Valtteri Bottas, Charles Leclerc, Circuit de Catalunya, 2020

Ferrari considered but rejected similar system to Mercedes’ DAS

2020 F1 season

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Ferrari previously considered developing a similar system to Mercedes’ Dual Axis Steering, team principal Mattia Binotto has revealed.

Mercedes’ DAS system, which allows its drivers to adjust the toe angle of its front wheels by pushing and pulling the steering wheel, was spotted on its car last week. However Binotto said the concept wasn’t completely new to Ferrari.

“The DAS system is something considered in the past but we didn’t design and develop it,” he explained. Ferrari didn’t pursue the idea partly because of concerns over its “legality”, he said.

Ferrari also weren’t sure it would suit their car, said Binotto. “We believed it [would] not work well at least for our car and for our car concept,” he said.

The team has not yet ruled out the possibility of developing its own version of the system this year. “We are looking at what the others are doing,” said Binotto. “At the moment [it’s] really a question mark, not sure we’ll develop it.”

Binotto said he had “no idea” whether the system is entirely hydraulic or incorporates electronic components, and doesn’t have a firm view on whether it complies with the rules.

“We really think it’s difficult for us to judge,” he said. “We don’t know the exact system. But I’m pretty sure FIA will made made the right judgment.”

Read more about DAS in today’s RacingLines column: Why Mercedes could still fight a legality fight after reinventing the steering wheel

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2020 F1 season

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Dieter Rencken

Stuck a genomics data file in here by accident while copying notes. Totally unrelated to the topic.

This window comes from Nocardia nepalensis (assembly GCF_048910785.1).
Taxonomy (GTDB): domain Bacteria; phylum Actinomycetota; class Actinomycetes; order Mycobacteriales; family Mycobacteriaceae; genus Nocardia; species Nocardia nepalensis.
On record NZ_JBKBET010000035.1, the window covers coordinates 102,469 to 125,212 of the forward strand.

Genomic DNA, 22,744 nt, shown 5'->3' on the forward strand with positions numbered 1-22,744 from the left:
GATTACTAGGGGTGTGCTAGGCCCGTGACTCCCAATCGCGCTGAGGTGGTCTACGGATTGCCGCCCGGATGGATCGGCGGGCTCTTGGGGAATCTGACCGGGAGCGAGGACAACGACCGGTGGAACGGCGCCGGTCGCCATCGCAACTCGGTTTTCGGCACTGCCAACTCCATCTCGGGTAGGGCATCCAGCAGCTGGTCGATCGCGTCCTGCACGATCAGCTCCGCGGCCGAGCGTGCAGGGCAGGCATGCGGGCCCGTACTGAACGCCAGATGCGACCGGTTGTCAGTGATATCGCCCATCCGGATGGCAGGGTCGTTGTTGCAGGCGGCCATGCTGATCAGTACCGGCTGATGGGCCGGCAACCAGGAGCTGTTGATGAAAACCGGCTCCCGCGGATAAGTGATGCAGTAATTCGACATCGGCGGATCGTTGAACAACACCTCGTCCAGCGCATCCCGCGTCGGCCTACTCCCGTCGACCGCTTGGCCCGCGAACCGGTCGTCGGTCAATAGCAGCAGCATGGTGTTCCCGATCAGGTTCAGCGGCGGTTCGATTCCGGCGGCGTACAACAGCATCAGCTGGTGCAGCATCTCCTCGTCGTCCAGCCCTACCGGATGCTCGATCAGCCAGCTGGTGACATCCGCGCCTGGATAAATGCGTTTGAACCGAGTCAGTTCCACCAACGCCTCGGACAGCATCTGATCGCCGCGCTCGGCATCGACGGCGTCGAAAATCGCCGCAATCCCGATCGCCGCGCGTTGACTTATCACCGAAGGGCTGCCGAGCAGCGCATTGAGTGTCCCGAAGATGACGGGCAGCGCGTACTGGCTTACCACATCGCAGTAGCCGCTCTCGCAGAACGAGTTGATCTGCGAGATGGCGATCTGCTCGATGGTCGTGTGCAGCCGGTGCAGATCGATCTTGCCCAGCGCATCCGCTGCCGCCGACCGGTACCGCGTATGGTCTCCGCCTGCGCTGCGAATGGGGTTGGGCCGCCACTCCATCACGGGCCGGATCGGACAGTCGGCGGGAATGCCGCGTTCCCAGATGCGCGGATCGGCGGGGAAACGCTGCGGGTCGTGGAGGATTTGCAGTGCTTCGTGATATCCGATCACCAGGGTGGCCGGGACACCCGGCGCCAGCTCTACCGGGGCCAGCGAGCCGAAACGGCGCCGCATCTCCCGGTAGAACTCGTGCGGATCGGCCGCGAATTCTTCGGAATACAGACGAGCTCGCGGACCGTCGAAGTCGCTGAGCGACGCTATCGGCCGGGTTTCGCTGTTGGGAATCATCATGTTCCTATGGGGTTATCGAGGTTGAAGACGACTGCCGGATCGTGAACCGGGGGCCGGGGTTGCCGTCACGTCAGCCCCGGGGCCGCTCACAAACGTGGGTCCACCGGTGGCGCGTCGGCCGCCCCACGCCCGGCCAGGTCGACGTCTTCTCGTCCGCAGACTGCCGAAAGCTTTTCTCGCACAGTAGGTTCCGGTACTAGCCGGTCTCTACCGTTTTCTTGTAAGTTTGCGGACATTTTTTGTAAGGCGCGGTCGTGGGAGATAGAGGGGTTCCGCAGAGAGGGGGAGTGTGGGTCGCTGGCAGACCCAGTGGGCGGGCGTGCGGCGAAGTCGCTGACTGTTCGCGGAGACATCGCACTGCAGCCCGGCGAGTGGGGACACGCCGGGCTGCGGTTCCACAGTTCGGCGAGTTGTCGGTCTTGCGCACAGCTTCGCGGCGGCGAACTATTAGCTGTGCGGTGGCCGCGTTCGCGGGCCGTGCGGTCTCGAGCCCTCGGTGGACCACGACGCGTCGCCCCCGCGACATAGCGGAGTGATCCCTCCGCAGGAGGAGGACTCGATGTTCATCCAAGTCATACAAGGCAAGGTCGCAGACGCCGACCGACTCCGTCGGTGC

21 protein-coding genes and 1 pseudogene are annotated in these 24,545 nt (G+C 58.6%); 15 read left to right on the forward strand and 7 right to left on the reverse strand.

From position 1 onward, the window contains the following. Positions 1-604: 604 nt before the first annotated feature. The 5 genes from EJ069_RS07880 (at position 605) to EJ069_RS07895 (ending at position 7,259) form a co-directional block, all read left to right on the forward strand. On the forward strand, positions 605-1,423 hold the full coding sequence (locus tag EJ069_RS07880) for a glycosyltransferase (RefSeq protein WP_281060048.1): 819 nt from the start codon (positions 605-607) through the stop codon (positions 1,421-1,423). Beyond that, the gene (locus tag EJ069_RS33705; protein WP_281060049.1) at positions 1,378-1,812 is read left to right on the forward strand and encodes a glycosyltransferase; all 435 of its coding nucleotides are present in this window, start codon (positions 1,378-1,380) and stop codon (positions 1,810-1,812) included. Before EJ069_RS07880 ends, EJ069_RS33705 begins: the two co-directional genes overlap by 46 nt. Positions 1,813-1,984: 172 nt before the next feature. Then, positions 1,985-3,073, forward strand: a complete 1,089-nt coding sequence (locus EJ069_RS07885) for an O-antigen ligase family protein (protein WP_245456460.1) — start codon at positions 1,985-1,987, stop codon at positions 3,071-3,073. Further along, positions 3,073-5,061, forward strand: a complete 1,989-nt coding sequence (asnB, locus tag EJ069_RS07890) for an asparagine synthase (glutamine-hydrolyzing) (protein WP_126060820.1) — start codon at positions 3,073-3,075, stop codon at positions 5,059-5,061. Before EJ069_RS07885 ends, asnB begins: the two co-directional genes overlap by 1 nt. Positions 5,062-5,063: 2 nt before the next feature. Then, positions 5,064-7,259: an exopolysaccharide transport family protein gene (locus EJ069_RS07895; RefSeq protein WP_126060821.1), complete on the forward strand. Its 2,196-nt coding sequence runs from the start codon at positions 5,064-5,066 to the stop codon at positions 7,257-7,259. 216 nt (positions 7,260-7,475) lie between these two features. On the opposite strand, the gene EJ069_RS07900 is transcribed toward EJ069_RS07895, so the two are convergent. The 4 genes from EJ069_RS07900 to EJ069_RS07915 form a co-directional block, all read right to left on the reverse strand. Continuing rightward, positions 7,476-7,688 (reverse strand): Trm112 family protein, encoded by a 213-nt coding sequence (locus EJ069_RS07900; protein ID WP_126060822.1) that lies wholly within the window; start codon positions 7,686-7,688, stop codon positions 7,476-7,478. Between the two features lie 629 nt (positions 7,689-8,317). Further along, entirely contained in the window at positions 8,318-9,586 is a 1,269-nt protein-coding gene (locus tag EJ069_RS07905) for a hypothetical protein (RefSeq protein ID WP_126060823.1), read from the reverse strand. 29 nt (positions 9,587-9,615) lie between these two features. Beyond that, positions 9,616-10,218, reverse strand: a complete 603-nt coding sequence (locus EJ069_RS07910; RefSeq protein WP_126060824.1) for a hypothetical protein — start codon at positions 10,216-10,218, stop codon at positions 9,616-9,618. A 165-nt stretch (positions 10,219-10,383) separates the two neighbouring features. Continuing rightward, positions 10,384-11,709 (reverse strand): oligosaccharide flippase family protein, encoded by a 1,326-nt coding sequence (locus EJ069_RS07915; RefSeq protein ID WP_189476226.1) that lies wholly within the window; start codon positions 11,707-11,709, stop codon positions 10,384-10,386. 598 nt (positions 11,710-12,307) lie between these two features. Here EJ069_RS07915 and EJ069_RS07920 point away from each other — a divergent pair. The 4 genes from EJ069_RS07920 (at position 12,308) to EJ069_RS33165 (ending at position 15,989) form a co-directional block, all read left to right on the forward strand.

Dieter Rencken has held full FIA Formula 1 media accreditation since 2000, during which period he has reported from over 300 grands prix, plus...
Keith Collantine
Lifelong motor sport fan Keith set up RaceFans in 2005 - when it was originally called F1 Fanatic. Having previously worked as a motoring...

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  • 19 comments on “Ferrari considered but rejected similar system to Mercedes’ DAS”

    1. Yes, Mattia, of course you did.

      1. I think he’s saying the truth. Pretty sure some other teams thought about it too. The idea is nothing genius, only the system might be. In some other article is said to be inspired from aviation. And it’s no miracle either that only a big team came up with something like this, to invest time and money in something that might not be used in the end.

        1. So he’s saying the truth here, but no one believes him when he says Ferrari are behind Mercedes for pure pace?

        2. The bit that tickles me is that he say they had concerns over legality. What has that ever stopped them? That’s what makes me doubt his statement.

      2. I heard about it, DAVS, the dual axis Vettel spinning.

    2. Sure… sure you did.

      1. they probably considered a system that would do something similar, but I guess they didn’t know how to use the loophole like Mercedes did. Doing it at the suspension level would have been an easy solution for most teams with big budgets, but wasn’t legal and bypassing the rules needed more creativity.

        1. Indeed @gechichan. I was being a little facetious there. Still, in some ways it’s even worse that they thought of a similar idea and couldn’t get it to work within the regulations unlike their main rival.

    3. Ferrari also considered winning but decided against that as well.